Turk, whose Canadian Association of University Teachers (CAUT) has been devoted to protecting academic freedom since the 1950s, claims there has been an "unprecedented explosion" in the violation of academic freedom in the past several years.
The most famous, no doubt, is the case of Nancy Olivieri. In 1996,the University of Toronto researcher was carrying out a study at the Hospital for Sick Children on deferiprone, an experimental drug for patients with a rare blood disorder called thalassemia. The research was sponsored by Apotex, the drug's manufacturer.
When Olivieri decided she had to warn patients about potential problems with the drug, Apotex threatened her with legal action to enforce a confidentiality agreement she had signed. She charges that the university, which was courting the largest donation in its history from Apotex, did not back her up legally or morally. Four other doctors, who allege they were harassed and punished when they spoke out on the matter, have joined her in a grievance against the university.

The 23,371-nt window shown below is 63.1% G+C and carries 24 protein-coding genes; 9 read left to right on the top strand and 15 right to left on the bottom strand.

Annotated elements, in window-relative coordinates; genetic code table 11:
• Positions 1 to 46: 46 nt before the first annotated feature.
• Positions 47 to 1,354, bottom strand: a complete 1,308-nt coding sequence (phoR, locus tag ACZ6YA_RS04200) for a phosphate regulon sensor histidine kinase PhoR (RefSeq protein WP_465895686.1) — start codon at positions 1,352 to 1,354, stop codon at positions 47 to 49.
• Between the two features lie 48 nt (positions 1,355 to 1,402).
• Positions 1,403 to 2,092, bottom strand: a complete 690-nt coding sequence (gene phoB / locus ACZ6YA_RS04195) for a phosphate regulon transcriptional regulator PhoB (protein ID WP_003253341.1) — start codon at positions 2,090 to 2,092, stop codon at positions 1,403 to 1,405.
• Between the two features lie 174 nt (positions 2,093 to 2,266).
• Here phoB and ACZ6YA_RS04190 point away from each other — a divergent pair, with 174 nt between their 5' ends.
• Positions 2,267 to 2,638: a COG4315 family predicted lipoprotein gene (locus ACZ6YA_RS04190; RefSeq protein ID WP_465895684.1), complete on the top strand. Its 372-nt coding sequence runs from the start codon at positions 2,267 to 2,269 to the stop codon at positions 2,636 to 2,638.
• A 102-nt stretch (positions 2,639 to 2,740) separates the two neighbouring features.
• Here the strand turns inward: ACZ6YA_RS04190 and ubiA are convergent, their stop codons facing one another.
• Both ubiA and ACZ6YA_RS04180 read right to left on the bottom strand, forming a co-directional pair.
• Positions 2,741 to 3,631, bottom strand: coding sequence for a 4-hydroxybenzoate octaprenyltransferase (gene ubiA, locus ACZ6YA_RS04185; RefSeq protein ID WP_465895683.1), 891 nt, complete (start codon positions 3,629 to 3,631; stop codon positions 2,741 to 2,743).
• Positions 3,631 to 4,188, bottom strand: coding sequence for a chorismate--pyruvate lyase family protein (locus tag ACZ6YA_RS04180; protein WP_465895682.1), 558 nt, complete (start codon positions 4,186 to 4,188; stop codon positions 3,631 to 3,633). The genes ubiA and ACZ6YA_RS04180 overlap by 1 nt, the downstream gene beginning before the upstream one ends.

The CAUT launched an independent investigation by three prominent Canadian academics to report on the incident, which is expected to be made public in the fall.
In both the Healy and the Olivieri cases, the University of Toronto denied academic freedom was at issue. Senior officials argued that Olivieri was in a purely scientific dispute and that Healy's case was a human-resources issue the teaching hospital had right to manage as it saw fit.
In both Healy's and Olivieri's cases, rumours circulated quickly through the university and the media about their characters: She was difficult, a troublemaker who couldn't get along with others. He was a Scientologist, a wacko practitioner of junk science.